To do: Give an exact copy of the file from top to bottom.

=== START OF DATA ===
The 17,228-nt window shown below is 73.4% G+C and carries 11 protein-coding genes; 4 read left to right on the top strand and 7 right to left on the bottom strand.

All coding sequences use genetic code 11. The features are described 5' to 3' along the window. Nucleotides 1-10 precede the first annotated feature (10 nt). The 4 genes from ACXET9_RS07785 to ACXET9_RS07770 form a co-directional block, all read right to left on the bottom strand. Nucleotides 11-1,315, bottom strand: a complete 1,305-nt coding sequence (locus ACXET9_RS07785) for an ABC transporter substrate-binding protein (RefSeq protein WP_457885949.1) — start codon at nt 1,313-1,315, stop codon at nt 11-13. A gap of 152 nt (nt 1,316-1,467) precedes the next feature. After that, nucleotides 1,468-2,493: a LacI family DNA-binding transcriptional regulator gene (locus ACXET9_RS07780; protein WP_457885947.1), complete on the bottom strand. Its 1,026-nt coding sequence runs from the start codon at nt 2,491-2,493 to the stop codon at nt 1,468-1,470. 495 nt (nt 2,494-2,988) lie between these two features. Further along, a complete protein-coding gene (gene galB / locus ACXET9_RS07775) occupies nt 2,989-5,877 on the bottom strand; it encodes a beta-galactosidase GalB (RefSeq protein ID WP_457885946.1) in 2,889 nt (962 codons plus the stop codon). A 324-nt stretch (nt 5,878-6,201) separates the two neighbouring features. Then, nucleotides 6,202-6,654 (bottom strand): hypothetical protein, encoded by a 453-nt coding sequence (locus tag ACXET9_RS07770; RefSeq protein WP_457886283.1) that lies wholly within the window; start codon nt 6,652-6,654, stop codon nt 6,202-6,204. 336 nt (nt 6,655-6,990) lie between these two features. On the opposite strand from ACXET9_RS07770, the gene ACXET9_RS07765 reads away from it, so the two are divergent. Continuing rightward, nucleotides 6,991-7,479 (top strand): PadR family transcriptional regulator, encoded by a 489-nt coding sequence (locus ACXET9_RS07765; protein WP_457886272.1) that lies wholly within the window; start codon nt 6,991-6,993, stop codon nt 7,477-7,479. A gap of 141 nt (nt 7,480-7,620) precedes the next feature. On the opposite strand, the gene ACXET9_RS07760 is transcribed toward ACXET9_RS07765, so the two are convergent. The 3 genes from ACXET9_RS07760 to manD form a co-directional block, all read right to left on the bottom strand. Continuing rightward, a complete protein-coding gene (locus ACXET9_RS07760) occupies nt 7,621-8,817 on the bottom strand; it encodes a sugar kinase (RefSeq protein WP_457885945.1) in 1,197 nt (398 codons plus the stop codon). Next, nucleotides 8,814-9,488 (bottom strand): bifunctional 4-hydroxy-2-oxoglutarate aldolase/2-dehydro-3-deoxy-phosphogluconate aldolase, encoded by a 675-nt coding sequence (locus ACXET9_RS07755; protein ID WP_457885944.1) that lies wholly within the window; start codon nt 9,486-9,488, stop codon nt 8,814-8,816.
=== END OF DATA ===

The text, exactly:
The 17,228-nt window shown below is 73.4% G+C and carries 11 protein-coding genes; 4 read left to right on the top strand and 7 right to left on the bottom strand.

All coding sequences use genetic code 11. The features are described 5' to 3' along the window. Nucleotides 1-10 precede the first annotated feature (10 nt). The 4 genes from ACXET9_RS07785 to ACXET9_RS07770 form a co-directional block, all read right to left on the bottom strand. Nucleotides 11-1,315, bottom strand: a complete 1,305-nt coding sequence (locus ACXET9_RS07785) for an ABC transporter substrate-binding protein (RefSeq protein WP_457885949.1) — start codon at nt 1,313-1,315, stop codon at nt 11-13. A gap of 152 nt (nt 1,316-1,467) precedes the next feature. After that, nucleotides 1,468-2,493: a LacI family DNA-binding transcriptional regulator gene (locus ACXET9_RS07780; protein WP_457885947.1), complete on the bottom strand. Its 1,026-nt coding sequence runs from the start codon at nt 2,491-2,493 to the stop codon at nt 1,468-1,470. 495 nt (nt 2,494-2,988) lie between these two features. Further along, a complete protein-coding gene (gene galB / locus ACXET9_RS07775) occupies nt 2,989-5,877 on the bottom strand; it encodes a beta-galactosidase GalB (RefSeq protein ID WP_457885946.1) in 2,889 nt (962 codons plus the stop codon). A 324-nt stretch (nt 5,878-6,201) separates the two neighbouring features. Then, nucleotides 6,202-6,654 (bottom strand): hypothetical protein, encoded by a 453-nt coding sequence (locus tag ACXET9_RS07770; RefSeq protein WP_457886283.1) that lies wholly within the window; start codon nt 6,652-6,654, stop codon nt 6,202-6,204. 336 nt (nt 6,655-6,990) lie between these two features. On the opposite strand from ACXET9_RS07770, the gene ACXET9_RS07765 reads away from it, so the two are divergent. Continuing rightward, nucleotides 6,991-7,479 (top strand): PadR family transcriptional regulator, encoded by a 489-nt coding sequence (locus ACXET9_RS07765; protein WP_457886272.1) that lies wholly within the window; start codon nt 6,991-6,993, stop codon nt 7,477-7,479. A gap of 141 nt (nt 7,480-7,620) precedes the next feature. On the opposite strand, the gene ACXET9_RS07760 is transcribed toward ACXET9_RS07765, so the two are convergent. The 3 genes from ACXET9_RS07760 to manD form a co-directional block, all read right to left on the bottom strand. Continuing rightward, a complete protein-coding gene (locus ACXET9_RS07760) occupies nt 7,621-8,817 on the bottom strand; it encodes a sugar kinase (RefSeq protein WP_457885945.1) in 1,197 nt (398 codons plus the stop codon). Next, nucleotides 8,814-9,488 (bottom strand): bifunctional 4-hydroxy-2-oxoglutarate aldolase/2-dehydro-3-deoxy-phosphogluconate aldolase, encoded by a 675-nt coding sequence (locus ACXET9_RS07755; protein ID WP_457885944.1) that lies wholly within the window; start codon nt 9,486-9,488, stop codon nt 8,814-8,816.